In a normal runoff, round one results could impact votes in a second round, an advantage that ranked choice and instant runoff can’t offer, Herndon said.

“Instant runoff voting does not grant to voters the ability to consider the new information of the results of previous rounds of voting before making a decision in the current round,” he said. “In this manner, ranked choice voting is fundamentally unfair to how humans make decisions.”

Herndon said he believes ranked-choice voting would also introduce two constitutional legal challenges: the redistricting commission that would be involved should the initiative pass and the requirement to trigger instant runoff.

The Idaho Constitution grants the ability to assign members of the redistricting commission to the two largest parties, he said. Without party nomination, the redistricting process isn’t able to faithfully be interpreted for the selection of redistricting commission members.

“This makes the provisions of the Constitution for the selection of the redistricting commission almost meaningless,” Herndon said.

The Idaho Constitution also states that the state’s executive officers like the governor, secretary of state, and attorney general win office when they receive the most votes in an election, he said.

“The ranked choice voting initiative exceeds the constitutional requirement and triggers instant runoffs until a majority is reached, which is a standard of 50% plus one and higher than the constitution requires,” Herndon said.

While some are against the initiative, other legislators said the issue is up to voters and encouraged them to take time to examine the pros and cons and decide for themselves how they want to choose their representation. State Rep. Mark Sauter, District 1A, said he believes the voting process is an area he chooses to remain neutral on because ultimately, voters should decide how they vote.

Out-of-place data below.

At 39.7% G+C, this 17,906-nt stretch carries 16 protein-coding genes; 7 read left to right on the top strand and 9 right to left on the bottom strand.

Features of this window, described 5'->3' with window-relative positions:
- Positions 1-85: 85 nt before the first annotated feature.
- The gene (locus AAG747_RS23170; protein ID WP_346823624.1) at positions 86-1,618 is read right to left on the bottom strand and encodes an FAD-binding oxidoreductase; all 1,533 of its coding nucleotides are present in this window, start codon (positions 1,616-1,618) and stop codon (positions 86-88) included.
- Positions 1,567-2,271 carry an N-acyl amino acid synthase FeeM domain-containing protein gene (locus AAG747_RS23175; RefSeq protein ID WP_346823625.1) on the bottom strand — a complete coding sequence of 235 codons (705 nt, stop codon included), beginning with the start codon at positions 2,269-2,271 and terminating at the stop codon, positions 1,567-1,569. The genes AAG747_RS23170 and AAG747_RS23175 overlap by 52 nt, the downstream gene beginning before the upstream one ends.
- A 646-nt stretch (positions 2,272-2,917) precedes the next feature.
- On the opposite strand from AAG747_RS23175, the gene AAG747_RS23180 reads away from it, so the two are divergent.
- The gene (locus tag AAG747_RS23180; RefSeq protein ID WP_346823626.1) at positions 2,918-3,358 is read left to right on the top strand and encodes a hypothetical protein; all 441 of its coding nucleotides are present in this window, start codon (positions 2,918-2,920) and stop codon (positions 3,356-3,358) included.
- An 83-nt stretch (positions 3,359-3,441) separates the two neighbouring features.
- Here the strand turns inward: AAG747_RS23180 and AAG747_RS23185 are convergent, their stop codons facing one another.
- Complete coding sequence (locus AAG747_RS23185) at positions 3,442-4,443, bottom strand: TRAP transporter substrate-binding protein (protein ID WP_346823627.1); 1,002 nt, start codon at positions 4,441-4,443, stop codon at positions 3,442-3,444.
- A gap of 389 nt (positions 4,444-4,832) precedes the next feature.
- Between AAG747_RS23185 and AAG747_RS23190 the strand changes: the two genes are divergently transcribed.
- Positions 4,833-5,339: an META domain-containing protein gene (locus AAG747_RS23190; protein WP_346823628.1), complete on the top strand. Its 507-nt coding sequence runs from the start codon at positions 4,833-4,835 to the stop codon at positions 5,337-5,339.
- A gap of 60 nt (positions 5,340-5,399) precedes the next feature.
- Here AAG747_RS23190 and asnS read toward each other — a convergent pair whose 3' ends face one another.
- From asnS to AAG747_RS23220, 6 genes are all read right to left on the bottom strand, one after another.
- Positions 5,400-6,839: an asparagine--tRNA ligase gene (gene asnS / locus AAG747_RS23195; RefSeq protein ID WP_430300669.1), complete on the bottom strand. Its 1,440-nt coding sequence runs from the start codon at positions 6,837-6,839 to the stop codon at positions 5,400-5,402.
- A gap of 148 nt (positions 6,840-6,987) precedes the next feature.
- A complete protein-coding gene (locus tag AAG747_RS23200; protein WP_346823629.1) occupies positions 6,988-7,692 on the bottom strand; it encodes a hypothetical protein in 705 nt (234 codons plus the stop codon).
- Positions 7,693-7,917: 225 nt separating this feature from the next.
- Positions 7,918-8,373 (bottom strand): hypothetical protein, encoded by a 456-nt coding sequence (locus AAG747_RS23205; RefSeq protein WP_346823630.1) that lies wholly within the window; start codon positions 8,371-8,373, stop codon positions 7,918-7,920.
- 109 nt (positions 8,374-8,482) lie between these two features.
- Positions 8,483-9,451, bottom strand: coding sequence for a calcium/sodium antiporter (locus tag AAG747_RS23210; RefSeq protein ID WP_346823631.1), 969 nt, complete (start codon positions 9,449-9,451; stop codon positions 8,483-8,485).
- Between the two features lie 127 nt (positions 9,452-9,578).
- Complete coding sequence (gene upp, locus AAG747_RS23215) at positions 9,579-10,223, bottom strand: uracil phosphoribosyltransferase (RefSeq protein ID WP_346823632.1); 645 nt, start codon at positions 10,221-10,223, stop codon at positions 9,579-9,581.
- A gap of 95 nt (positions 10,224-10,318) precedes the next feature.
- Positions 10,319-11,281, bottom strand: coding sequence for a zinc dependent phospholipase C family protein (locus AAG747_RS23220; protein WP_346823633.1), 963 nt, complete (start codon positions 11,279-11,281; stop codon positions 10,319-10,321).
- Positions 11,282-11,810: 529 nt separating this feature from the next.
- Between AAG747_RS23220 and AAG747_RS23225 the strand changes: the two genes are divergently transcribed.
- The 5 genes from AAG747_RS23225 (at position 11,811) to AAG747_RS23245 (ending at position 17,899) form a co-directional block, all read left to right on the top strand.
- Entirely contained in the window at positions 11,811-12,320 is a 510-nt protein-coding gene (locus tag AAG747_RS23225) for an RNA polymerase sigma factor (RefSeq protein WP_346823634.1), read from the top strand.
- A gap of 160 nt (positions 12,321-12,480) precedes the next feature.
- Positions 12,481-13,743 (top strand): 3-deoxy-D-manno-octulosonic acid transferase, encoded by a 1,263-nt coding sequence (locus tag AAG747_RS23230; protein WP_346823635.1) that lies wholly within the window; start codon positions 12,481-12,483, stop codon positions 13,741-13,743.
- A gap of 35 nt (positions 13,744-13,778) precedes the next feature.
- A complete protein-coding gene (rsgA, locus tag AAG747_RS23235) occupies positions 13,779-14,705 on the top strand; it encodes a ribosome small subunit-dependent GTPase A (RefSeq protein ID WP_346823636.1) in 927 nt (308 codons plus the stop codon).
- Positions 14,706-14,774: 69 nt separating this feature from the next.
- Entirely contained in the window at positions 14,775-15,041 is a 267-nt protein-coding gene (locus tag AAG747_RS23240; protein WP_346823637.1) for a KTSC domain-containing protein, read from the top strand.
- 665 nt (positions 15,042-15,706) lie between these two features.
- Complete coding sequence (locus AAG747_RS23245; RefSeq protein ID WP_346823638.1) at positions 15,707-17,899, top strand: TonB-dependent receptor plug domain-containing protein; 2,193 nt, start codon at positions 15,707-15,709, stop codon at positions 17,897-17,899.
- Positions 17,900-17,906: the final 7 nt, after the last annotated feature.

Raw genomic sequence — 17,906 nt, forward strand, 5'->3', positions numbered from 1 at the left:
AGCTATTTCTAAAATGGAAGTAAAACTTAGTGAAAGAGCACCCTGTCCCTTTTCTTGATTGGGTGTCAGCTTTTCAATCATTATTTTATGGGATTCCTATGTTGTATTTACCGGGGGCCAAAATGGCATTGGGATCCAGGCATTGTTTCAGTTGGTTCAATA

“My feeling is, if I'm going to be a representative, then let’s see what the people have to say — that’s my feeling on initiatives,” Sauter said. “People have a right to look into it and sign or not sign. So I’m not campaigning against it, or for it, really. I’m just trying to wait and see who falls in line with it.”

Sauter said these things take time, and observing which process results in accurate representation might mean trial and error.

“In a way I think it’s early in ranked-choice history to know if there really are any problems with it,” he said. “I know Alaska uses it and a number of states are trying it out. I’m not sure if it’s for us, but again, we’re going to sort this out over time. There’s time. I’m not sure this whole issue is really baked out yet.”

He clarified that this isn’t about not taking a stance, it’s about the nature of an initiative.

“I’m not really being wishy-washy, but I think this is the voters’ time to look at it and see what they think. The Legislature’s job is to deliberate. They did that with the education bill — some people liked it, some people didn’t. But ultimately, they deliberated and said this is the action that we should take.”

Signatures for the initiative will be collected until May 2024. If numbers meet requirements, the measure is expected to be placed on the ballot in November 2024 and implemented in 2026.

photo

(Courtesy photo)

Sauter